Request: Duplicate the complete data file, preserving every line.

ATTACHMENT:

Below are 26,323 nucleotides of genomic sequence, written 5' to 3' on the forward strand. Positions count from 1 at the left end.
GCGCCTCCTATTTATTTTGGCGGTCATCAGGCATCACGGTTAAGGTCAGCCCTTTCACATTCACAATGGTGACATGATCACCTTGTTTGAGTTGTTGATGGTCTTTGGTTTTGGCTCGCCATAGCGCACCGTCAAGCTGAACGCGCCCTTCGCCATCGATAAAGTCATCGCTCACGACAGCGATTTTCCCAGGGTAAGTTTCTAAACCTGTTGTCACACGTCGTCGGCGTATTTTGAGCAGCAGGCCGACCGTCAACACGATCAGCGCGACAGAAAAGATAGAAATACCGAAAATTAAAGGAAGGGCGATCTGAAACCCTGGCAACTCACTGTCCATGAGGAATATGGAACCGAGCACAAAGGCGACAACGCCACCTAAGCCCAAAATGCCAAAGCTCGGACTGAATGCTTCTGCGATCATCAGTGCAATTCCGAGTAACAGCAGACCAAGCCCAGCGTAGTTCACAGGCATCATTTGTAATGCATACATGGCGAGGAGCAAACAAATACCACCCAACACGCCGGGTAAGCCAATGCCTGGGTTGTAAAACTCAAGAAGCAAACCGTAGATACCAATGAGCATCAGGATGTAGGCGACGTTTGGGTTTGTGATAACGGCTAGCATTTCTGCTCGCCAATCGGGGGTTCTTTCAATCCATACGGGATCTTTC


Below are 26,323 nucleotides of genomic sequence, written 5' to 3' on the forward strand. Positions count from 1 at the left end.
GCGCCTCCTATTTATTTTGGCGGTCATCAGGCATCACGGTTAAGGTCAGCCCTTTCACATTCACAATGGTGACATGATCACCTTGTTTGAGTTGTTGATGGTCTTTGGTTTTGGCTCGCCATAGCGCACCGTCAAGCTGAACGCGCCCTTCGCCATCGATAAAGTCATCGCTCACGACAGCGATTTTCCCAGGGTAAGTTTCTAAACCTGTTGTCACACGTCGTCGGCGTATTTTGAGCAGCAGGCCGACCGTCAACACGATCAGCGCGACAGAAAAGATAGAAATACCGAAAATTAAAGGAAGGGCGATCTGAAACCCTGGCAACTCACTGTCCATGAGGAATATGGAACCGAGCACAAAGGCGACAACGCCACCTAAGCCCAAAATGCCAAAGCTCGGACTGAATGCTTCTGCGATCATCAGTGCAATTCCGAGTAACAGCAGACCAAGCCCAGCGTAGTTCACAGGCATCATTTGTAATGCATACATGGCGAGGAGCAAACAAATACCACCCAACACGCCGGGTAAGCCAATGCCTGGGTTGTAAAACTCAAGAAGCAAACCGTAGATACCAATGAGCATCAGGATGTAGGCGACGTTTGGGTTTGTGATAACGGCTAGCATTTCTGCTCGCCAATCGGGGGTTCTTTCAATCCATACGGGATCTTTC